After months of political haggling and threats to scrap plans for D.C. stores in the face of a now-vetoed proposal for a higher minimum wage for large retailers, the first two Walmarts in the District are set to open tomorrow morning. One will be located on upper Georgia Avenue NW. The other, at 1st and H streets NW, has gotten more attention for its urban format, with residences above the store, as well as other retailers in the building, and the absence of the Arkansas-based chain’s standard enormous surface parking lot. “We’re the guinea pig,” says H Street store manager Eric Quist of the urban format.

But inside, Quist says, the store is just a typical Walmart. With the exception of a slightly larger international-food offering (think Goya) and some “ethnic” beauty products, he says, it’s no different from what you’d find in a Walmart in, well, Arkansas—-just smaller, at 74,000 square feet, compared to the usual 90,000-plus. Groceries take up 38 percent of its square footage.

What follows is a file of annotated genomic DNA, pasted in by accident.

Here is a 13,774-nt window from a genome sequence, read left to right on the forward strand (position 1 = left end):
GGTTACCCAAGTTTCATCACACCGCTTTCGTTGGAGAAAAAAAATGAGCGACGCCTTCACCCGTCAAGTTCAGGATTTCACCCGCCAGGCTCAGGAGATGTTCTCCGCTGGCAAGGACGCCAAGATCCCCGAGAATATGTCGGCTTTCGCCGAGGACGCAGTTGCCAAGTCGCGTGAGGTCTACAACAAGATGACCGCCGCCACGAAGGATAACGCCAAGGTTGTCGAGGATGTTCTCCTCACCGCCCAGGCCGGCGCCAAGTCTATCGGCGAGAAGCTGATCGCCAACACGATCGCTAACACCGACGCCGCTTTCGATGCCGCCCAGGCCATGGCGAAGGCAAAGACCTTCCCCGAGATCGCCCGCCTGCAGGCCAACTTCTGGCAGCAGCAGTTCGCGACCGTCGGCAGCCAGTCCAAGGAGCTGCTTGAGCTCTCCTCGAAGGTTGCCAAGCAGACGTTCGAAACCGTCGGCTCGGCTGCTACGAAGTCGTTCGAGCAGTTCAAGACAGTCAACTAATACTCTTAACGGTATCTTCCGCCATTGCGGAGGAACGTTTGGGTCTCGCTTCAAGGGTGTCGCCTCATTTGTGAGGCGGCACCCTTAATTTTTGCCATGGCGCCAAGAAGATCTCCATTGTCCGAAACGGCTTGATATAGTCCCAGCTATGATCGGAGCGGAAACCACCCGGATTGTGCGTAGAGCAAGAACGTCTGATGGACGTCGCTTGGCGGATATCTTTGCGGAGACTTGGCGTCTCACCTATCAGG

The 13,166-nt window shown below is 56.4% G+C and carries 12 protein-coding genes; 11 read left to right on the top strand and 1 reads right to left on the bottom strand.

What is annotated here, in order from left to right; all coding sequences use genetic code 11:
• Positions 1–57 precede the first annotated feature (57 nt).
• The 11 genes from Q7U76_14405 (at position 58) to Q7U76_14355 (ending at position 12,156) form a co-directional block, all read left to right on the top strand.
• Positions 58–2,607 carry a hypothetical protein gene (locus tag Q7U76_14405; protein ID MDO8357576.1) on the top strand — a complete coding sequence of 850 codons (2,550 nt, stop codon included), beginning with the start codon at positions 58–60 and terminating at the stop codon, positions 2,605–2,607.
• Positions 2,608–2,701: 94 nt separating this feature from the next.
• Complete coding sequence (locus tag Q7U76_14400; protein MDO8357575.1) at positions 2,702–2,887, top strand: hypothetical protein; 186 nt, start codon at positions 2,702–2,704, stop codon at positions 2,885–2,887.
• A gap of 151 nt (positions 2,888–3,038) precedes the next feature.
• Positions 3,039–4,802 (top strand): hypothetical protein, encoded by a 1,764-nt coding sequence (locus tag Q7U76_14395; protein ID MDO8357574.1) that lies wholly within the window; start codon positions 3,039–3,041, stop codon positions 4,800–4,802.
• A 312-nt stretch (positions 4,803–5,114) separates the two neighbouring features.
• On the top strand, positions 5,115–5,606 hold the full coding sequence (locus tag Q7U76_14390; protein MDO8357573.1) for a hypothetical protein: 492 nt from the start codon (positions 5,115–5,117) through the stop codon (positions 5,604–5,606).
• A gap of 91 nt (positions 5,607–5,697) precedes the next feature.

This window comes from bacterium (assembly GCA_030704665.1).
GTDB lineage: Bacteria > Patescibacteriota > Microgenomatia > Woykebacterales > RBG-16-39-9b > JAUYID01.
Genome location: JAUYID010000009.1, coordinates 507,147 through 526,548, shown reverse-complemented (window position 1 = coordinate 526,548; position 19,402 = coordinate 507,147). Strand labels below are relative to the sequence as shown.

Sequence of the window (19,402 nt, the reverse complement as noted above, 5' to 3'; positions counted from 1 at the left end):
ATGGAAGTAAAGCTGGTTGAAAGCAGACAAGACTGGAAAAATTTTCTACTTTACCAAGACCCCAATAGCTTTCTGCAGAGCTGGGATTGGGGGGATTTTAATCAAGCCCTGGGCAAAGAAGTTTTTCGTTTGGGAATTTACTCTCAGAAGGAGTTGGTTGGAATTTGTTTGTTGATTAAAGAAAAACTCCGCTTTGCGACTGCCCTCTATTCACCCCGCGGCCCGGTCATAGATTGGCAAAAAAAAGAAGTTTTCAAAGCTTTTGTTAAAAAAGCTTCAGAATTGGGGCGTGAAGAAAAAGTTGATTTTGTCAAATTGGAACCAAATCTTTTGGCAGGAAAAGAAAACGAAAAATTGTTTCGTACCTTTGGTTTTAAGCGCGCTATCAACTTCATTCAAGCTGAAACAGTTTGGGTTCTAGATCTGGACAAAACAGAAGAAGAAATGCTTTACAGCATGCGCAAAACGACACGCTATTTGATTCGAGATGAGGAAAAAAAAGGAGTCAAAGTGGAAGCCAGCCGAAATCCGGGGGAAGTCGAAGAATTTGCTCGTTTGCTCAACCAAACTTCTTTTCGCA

F0llowing tomorrow’s ribbon-cutting ceremony at 7:30, the store will be open daily from 6 a.m. to midnight. And the 300 associates it’s hired—-at a wage Quist won’t reveal, except to say that it’s higher than the minimum wage—-are fired up. At least that’s what they shouted repeatedly when Quist asked them every 30 seconds or so, how they were doing. It went like this:

Quist: “How you feeling?”

All nearby associates, in unison: “Fired up!”

Quist: “What do you wanna be?”

Associates (unison): “Accident-free, neat, clean, and friendly.”

Quist: “Thank you all for what you do!”

Associates (unison): “Our privilege!”

Click on the photo below for a slideshow of the store:

Workers here might earn slightly less than they would have under the living wage bill, but on the whole more workers will benefit from the latest minimum wage hike.

Photos by Aaron Wiener